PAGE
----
05/10/2013 01:09 pm ET Updated Jul 10, 2013

Jazz Lessons from Korea to Corea: Global Aggression vs Musical Session

Timing is everything. Hence, I plan big trips around major events. So when the perfect storm hit -- the triple threat of Gatsby mania, Bieber meltdown and Pyongyang missile menace -- I was ready. Ready to escape the chaos of Leonardo, Justin & Kim Jong, and fly off to the closest monastery. In short, to "go monk." Only I was thinking Buddhist, not Thelonious.

And then it hit me. The answer to our world madness is JAZZ. Silence is great, but in spurts. True, the cone of silence worked for Maxwell Smart, battling the forces of KAOS, but he and the Chief always returned to conversation. Just like jazz: always keep the dialogue going, through global duets, trios, quartets or big bands. Go the way of cool harmony.

But back to our friends in North Korea. The young leader, Kim Jung Un, is a restless kid getting flack from adults, improvising like a rebellious teen-ager mad at the world. So he took a jazz break, moving his Musudan missiles from launch sites, floating them from forest to field, like on a giant Korean Ouija board. The Pentagon called it a 'provocative pause.' I call it Jazz Improvisation 101.

Just like the rest of us, maybe all he needed was a time out before getting back to dialogue and global conversation. Just like jazz, when the rhythm section stops playing for a solo. Makes me think of jazz legends like Duke Ellington, Dizzy Gillespie and Chick Corea. Yup, young naive Kim Jung Un demands a jazz solo with his own voice heard loud and strong, but he desperately needs an ensemble of collaborative musicians.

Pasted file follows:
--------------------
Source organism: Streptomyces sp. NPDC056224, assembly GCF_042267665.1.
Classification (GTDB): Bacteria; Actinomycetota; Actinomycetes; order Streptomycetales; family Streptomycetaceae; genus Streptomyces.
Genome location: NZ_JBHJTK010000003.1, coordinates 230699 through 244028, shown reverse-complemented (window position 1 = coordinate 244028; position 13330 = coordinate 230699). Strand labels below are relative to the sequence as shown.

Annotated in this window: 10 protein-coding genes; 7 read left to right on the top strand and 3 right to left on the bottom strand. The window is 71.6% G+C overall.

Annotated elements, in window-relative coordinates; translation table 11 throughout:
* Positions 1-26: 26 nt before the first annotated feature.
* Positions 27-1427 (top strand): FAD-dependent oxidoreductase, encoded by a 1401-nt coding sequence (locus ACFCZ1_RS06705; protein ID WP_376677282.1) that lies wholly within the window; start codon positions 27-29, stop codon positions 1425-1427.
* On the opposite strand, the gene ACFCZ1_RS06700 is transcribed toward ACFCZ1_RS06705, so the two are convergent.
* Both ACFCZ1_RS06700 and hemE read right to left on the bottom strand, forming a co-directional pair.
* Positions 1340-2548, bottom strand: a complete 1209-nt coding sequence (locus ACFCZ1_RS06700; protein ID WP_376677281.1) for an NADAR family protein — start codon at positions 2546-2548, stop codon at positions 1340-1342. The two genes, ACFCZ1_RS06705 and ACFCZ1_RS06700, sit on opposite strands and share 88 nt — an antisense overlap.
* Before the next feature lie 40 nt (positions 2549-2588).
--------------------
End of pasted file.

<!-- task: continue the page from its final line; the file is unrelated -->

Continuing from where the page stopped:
So was the North Korean missile move timed to sync up with Spring Planting; Cinco de Mayo; the Springsteen Europe tour; or Prince Harry's arrival on American soil? Was it an attempt at world harmony? Or maybe it was timed for Mother's Day -- the kinder gentler womanly influence? After all, Prez Obama just met with the new female president of South Korea, Park Geun Hye. America's got Iron Man 3, and S. Korea's got the Iron Lady of Asia.

None of the above. I say North Korea's sudden missile break goes deeper, like young lovers' heart-break, as deep as the Mississsippi Delta Blues. Methinks young Kim Jong Un has discovered American jazz, and is practicing his solo.

So listen up, Kim Jong Un. JAZZ says it all - from blues to be-bop, Basie to Billie. What better role model of world leadership than jazz music to soothe the savage influence a more zen-like way of ruling.

If you want loud and brassy, you've got Dixieland and Satchmo; for smooth and subtle, you've got Birth of the Cool Miles Davis. For global togetherness, you've got Wynton Marsalis and Quincy Jones. Jazz offers rotating soloists, sophisticated harmonies, improvisations, and mellow tones in trios and quartets. But you've got to listen to each other to make it all work:

1. Bee Bim Bop vs Be Bop
We know that bee bim bop is a succulent Korean traditional sizzling meal, but what better way is there to achieve world peace than a succulent ensemble playing bebop -- the small group can have a conversation with complex harmonies, solo improvs, and brilliant execution.

2. Seoul for Soul? Who can dispute the heart of a nation, the heartfelt melodies and soulful improvisations of Ella, Sarah, Coleman or Coltrane?

3. Kim Chee vs Kenny G - We love the luscious sensations of kim chee cooked and steaming, but it's flat without some seasoning. Serve it up with Kenny G's smooth saxophone sounds. Kenny's Chinese songs are played as trains approach at Shanghai terminals. Talk about East and West worlds colliding...or coinciding.